States with highest rates of suicide per 100,000 people are:
1. Alaska (9.62)
2. Nevada (9..62)
3. Wyoming (8.19)
4. New Mexico (8.06)
5. Montana (7.96)
6. Colorado (7.76)
7. Oregon (7.23)
8. Arizona (7.18)
9. Florida (6.40)
10. Idaho (6.31)
The problem is still growing, which is why we need more information.
Despite the most comprehensive and accurate report being from 2010, the frequency of rape among women has not decreased. According to the FBI, the figures rose 1.6% between 2013 and 2014. This leads us to the question, why isn’t there a more recent CDC study on domestic abuse if the problem is growing? How many women will really be assaulted (sexually or otherwise) in their lifetimes? How many women were actually affected within the last year alone and didn’t report it to the police?
Perhaps if people are more aware of the massive scale of the problem, it could help lead to a change. For every woman who says it can never happen to me, who truly believes it’s only a problem for a few unfortunate people, there is another woman who understands that it can happen to anyone and it does happen to anyone, even if she remains silent in her understanding.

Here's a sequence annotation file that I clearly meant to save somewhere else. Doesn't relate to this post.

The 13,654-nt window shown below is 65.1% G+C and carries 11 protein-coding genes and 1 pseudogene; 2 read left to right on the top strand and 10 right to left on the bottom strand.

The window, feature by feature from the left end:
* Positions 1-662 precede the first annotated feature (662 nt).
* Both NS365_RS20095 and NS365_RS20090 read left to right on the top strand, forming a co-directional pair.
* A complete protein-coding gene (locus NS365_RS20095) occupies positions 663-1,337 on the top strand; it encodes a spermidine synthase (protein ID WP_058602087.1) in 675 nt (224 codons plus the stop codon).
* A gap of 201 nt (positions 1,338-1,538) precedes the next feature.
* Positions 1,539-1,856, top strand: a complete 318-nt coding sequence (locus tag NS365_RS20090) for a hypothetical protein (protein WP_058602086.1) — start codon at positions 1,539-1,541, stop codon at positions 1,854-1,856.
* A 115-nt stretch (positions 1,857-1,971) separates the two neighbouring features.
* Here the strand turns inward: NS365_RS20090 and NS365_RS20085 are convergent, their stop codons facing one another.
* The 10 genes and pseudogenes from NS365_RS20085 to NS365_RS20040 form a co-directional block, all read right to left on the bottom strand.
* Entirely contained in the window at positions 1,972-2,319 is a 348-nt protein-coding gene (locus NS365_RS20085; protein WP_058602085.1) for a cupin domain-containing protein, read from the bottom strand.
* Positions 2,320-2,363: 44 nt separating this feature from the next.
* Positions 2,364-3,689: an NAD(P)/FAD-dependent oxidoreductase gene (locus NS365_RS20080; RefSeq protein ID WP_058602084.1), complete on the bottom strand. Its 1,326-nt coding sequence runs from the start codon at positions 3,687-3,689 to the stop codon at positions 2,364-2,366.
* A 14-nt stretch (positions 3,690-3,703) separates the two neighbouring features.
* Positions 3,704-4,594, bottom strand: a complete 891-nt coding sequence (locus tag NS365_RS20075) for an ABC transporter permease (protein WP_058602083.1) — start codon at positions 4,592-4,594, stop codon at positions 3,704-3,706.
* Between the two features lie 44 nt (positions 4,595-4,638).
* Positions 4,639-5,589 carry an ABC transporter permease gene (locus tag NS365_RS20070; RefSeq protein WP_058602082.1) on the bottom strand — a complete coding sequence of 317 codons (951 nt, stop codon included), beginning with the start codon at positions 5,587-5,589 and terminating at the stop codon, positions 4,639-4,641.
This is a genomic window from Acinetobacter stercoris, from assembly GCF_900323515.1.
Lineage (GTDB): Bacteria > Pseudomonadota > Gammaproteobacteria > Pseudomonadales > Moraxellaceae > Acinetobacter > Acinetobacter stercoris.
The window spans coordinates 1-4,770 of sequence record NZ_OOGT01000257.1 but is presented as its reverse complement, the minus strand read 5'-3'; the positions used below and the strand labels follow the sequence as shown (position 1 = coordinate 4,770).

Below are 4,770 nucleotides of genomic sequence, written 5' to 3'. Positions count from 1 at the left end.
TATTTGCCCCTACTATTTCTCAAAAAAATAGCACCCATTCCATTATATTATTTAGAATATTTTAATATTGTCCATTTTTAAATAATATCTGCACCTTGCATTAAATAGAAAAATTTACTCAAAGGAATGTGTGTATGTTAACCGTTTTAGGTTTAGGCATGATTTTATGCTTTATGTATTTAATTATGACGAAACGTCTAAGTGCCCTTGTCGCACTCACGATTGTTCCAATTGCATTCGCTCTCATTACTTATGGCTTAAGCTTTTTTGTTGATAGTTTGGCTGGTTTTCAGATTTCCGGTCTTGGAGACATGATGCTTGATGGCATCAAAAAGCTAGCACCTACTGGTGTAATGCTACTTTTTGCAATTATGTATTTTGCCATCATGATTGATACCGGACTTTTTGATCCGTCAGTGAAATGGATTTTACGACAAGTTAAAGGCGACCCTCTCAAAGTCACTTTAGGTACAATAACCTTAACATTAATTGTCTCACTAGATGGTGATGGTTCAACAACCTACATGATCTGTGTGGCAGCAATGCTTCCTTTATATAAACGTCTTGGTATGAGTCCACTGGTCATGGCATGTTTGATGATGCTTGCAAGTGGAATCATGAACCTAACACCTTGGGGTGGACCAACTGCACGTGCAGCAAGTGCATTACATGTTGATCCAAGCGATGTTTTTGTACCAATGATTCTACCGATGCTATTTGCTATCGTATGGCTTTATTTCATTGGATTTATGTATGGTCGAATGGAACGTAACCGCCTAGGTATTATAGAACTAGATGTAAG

There is help out there for women who find themselves in trouble. If you need help and you’re in the U.S., call 1-800-799-SAFE (7233) for the National Domestic Violence Hotline or 1-800-656-HOPE (4673) for the National Sexual Assault Hotline.
The New York State attorney general has reached a potentially significant settlement with Bon-Ton Stores, which has more than 200 department stores across the northern part of the country, over a workplace discrimination complaint filed by a victim of domestic violence